FolkWorld #62 03/2017
© Seán Laffey

Affable, Convivial & Convincing

Ralph McTell @ Cashel Arts Fest, Brú Ború Theatre Cashel, 18th September 2016.

It was a Saturday night full house at Brú Ború for an evening with Ralph McTell. The MC for the evening Reverend Gerald Field, the Dean of Cashel, confessed to being a McTell fan and a guitarist himself, recalling seeing Ralph perform in London during the 1970s. He said, "It changed my musical life."

Alone on the big stage Ralph McTell stood tall and strong, his voice as clear as ever, his guitar playing assured and accurate, belying his 72 years. His show was one of simplicity and intensity, no break, straight through for 90 minutes. Not much by the way of set dressing either, a small table, draped with a black cloth, a glass of water, a capo and that was it. The stage crew had installed some dry ice blowers, Ralph said he could do without them, we were left to see his performance without the fog.

Ralph McTell

Artist Video Ralph McTell @ FolkWorld:
FW#17, #56

He began by saying "there might be one or two of my songs you know, but the rest I'll tell you about" and so began his auto-biographical musical journey. Ralph was born in 1944, his father didn't stay around too long, so his single mother moved the young Ralph into a basement apartment. The upper floor was occupied by a young Irish couple, who took him under their wing. He got a sense of Irish culture before he was 10, was a recipient of Irish hospitality and obviously adored the Connaughtons who became his surrogate aunt and uncle.

Artist Video

He sang Mrs Connaughton, a fond memory of the kind lady and her husband who could fix and mend machinery, rebuild a motorbike or make a soap box car for the young kid from downstairs:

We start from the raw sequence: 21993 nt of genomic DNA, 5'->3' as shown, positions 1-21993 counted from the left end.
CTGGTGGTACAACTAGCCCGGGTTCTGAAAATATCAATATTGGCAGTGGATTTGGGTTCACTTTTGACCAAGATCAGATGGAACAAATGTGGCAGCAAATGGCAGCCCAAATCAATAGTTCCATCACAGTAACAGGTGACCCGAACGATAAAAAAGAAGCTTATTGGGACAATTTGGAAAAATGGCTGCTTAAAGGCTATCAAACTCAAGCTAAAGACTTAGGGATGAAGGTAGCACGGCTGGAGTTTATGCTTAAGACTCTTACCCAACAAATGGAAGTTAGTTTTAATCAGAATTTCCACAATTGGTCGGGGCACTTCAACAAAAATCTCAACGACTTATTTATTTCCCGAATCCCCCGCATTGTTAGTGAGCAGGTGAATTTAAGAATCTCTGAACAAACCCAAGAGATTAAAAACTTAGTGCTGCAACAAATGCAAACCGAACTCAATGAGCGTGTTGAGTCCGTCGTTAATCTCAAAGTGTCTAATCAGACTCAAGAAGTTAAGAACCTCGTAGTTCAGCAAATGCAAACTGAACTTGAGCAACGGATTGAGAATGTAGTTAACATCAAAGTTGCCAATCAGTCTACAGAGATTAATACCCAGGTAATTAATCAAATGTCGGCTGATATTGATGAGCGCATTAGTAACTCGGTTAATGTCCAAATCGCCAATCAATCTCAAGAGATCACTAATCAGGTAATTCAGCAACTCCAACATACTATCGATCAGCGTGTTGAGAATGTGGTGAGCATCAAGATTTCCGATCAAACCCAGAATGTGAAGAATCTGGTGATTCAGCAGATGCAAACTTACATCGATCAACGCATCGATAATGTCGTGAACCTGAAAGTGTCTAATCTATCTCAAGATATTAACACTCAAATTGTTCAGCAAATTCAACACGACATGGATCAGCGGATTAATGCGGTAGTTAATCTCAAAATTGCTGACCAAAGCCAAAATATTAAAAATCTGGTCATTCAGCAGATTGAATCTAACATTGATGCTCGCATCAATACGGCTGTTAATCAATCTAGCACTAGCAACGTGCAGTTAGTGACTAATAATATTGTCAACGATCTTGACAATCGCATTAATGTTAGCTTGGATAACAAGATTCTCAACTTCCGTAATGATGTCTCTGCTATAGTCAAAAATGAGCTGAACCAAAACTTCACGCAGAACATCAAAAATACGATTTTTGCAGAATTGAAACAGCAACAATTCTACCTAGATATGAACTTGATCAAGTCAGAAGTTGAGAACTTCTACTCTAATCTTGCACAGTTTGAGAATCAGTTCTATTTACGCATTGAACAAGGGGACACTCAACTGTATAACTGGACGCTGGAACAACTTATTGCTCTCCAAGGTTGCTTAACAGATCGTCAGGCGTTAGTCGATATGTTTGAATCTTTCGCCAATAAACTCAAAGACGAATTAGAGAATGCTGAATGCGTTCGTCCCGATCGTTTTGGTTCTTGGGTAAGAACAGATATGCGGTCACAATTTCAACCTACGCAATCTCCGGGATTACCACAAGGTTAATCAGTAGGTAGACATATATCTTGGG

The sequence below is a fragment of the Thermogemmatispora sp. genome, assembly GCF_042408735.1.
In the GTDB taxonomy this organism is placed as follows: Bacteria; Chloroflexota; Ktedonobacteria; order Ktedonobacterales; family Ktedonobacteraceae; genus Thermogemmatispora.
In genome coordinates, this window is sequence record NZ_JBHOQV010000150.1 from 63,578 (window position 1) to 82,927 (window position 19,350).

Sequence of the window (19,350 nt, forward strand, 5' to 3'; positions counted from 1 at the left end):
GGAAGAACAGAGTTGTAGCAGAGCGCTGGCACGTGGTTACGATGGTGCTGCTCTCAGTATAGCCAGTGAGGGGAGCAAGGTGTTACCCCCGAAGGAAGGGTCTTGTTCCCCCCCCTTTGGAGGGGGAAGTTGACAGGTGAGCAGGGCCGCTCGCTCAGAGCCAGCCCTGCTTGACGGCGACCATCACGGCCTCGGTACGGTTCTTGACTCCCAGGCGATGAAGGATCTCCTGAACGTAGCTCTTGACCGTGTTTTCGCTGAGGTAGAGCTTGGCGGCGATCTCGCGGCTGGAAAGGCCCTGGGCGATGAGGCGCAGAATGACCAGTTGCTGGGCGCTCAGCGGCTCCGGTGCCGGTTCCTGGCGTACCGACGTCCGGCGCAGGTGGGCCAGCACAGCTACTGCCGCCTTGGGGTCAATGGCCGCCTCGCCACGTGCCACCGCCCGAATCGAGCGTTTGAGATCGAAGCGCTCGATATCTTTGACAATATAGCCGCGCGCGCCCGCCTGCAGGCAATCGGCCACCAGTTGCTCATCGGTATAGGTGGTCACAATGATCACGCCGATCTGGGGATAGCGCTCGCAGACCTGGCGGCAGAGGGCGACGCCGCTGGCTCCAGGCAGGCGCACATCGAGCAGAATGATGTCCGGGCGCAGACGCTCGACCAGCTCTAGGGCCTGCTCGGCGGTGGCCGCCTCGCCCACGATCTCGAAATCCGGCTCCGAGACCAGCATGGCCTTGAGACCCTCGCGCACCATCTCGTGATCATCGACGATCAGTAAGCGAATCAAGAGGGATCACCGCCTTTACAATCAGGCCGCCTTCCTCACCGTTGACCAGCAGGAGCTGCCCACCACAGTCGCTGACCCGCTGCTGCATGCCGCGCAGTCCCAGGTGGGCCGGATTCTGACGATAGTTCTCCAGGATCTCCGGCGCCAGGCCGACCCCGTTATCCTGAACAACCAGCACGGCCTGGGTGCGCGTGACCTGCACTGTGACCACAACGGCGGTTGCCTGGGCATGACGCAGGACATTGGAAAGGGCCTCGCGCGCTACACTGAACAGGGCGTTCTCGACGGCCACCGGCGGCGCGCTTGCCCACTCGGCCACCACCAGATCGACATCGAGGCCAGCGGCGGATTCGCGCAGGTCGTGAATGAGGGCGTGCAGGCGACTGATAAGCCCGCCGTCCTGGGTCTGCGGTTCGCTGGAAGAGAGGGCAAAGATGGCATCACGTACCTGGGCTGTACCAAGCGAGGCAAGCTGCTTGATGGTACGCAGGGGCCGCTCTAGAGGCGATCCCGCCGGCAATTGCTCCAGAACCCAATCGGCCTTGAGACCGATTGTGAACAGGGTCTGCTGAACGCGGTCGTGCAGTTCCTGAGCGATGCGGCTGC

I remember when you built us a soap-box cart
With the wheels off a pram, and a plank out in the yard,
And you gave us a bit of string but we steered it with our feet.
Oh boy it was the best one on the street,
And you said "Jesus, that's the best one on the street".

He would return again to Irish themes with his new song I'm Just Nipping Down to the Post Office, Ma, a story about a young Irish Volunteer heading off to the Dublin GPO at Easter 1916.

Travel and being exposed to new music was at the heart of Ralph's metamorphosis into a professional player. His contemporary, Andy Irvine, had left London around the same time to discover Eddie Butcher and the musical scene in Dublin. Ralph headed to Germany where he came under the spell of American blues music. Those influences were evident in his guitar playing. Ralph told us he calls his own guitar Miss Gibson, a Gibson J-45's, which he has had since he was 20. Explaining "The Reverend Gary Davis's owned a Gibson J-200 guitar, which he called Miss Gibson, and I took my lead from him."

More tales followed. He recalled working on the building sites in London in the 1960s. He said he wanted to be part of an Irish work gang; but wasn't up to their standard, yet he was partnered with a young Irish lad. "I only half knew him, we went for a pint after work, we were friendly but not friends. I could see that London and the English were very strange to him."

Artist Video

"So one day digging a trench I asked him what he thought about London and he said 'It's a long way from Clare to here'. It was so perceptive, poetic, so meaningful. If he had said 'from here to Clare' it would have meant something entirely different, I could see in that phrase his heart and soul was still in Ireland." He continued with a funny anecdote about writing the song and how it had been adapted by the Fureys. Ralph's nuanced version of Clare to Here was the show stopper.

There's four of us who share the room, we work hard for the crack
And getting up late on Sunday, I never go to Mass

It's a long, long way from Clare to here
It's a long, long way from Clare to here
It's a long, long way, it grows further by the day
It's a long, long way from Clare to here 

At the end of the gig there was a standing ovation, and afterwards photographs, selfies and CD signings. The final verdict Ralph was as affable, convivial and convincing off stage as on. If you get a chance to see him live, do go. Ralph McTell and Miss Gibson have carried the banner for folk for 50 years, this is a man who has mastered his craft, he truly is an inspiration. Put him on your bucket list.

First published @ Irish Music Magazine #257, December 2017 (

Photo Credits: (1) Ralph McTell (unknown/website).

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